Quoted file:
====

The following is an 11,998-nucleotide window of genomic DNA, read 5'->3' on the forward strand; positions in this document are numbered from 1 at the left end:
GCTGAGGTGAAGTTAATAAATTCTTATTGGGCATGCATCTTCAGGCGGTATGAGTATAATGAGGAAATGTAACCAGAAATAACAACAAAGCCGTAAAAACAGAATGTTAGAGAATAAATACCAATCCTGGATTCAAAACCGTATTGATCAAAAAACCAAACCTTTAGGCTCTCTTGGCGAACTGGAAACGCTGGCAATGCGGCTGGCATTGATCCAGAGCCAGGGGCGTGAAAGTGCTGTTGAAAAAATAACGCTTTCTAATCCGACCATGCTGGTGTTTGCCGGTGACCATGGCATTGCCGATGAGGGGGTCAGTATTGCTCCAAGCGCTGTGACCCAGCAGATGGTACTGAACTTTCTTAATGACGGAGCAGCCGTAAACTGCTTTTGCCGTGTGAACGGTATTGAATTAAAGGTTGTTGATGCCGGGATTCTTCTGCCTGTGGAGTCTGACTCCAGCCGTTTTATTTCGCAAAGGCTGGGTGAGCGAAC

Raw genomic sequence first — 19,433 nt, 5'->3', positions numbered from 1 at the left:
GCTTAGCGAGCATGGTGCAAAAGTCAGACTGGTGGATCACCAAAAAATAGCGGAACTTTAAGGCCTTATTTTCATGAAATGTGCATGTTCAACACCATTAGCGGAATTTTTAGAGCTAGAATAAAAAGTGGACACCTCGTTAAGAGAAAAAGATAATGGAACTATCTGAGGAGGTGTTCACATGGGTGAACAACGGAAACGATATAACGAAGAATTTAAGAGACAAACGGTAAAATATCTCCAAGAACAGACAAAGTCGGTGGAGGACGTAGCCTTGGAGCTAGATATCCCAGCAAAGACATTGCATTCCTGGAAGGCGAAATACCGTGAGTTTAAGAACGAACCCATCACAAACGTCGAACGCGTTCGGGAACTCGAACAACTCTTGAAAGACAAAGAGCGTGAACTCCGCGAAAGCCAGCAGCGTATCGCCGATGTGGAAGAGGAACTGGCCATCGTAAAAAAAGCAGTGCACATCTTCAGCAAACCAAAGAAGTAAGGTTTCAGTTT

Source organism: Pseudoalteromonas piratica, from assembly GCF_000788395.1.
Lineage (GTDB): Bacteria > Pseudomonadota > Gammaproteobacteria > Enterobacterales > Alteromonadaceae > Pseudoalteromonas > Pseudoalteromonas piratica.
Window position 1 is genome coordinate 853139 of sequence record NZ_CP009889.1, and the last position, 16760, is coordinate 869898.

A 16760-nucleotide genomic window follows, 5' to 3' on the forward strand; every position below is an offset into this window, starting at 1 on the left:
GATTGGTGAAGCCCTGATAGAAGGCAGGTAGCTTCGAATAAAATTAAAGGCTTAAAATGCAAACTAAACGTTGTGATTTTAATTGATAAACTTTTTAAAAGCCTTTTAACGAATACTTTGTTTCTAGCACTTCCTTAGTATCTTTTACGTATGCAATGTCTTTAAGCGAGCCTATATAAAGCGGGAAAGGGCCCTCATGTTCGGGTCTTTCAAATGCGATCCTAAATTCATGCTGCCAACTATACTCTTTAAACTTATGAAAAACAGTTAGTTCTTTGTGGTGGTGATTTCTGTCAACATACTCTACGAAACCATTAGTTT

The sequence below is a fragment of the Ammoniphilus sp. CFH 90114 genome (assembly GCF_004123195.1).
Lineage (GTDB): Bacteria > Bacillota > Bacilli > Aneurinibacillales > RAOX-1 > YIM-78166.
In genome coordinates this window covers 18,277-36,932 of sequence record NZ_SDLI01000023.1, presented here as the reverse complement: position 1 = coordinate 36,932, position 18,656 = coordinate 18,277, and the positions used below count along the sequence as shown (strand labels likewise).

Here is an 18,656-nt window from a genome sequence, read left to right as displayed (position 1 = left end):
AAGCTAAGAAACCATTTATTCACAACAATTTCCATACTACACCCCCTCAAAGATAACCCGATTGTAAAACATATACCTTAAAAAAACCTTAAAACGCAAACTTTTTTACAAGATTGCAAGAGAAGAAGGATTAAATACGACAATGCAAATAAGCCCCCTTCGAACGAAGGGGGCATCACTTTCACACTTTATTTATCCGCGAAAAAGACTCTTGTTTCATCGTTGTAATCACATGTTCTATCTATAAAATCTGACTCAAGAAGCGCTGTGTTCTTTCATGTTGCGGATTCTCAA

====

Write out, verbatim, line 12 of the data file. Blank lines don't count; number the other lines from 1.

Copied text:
In genome coordinates this window covers 18,277-36,932 of sequence record NZ_SDLI01000023.1, presented here as the reverse complement: position 1 = coordinate 36,932, position 18,656 = coordinate 18,277, and the positions used below count along the sequence as shown (strand labels likewise).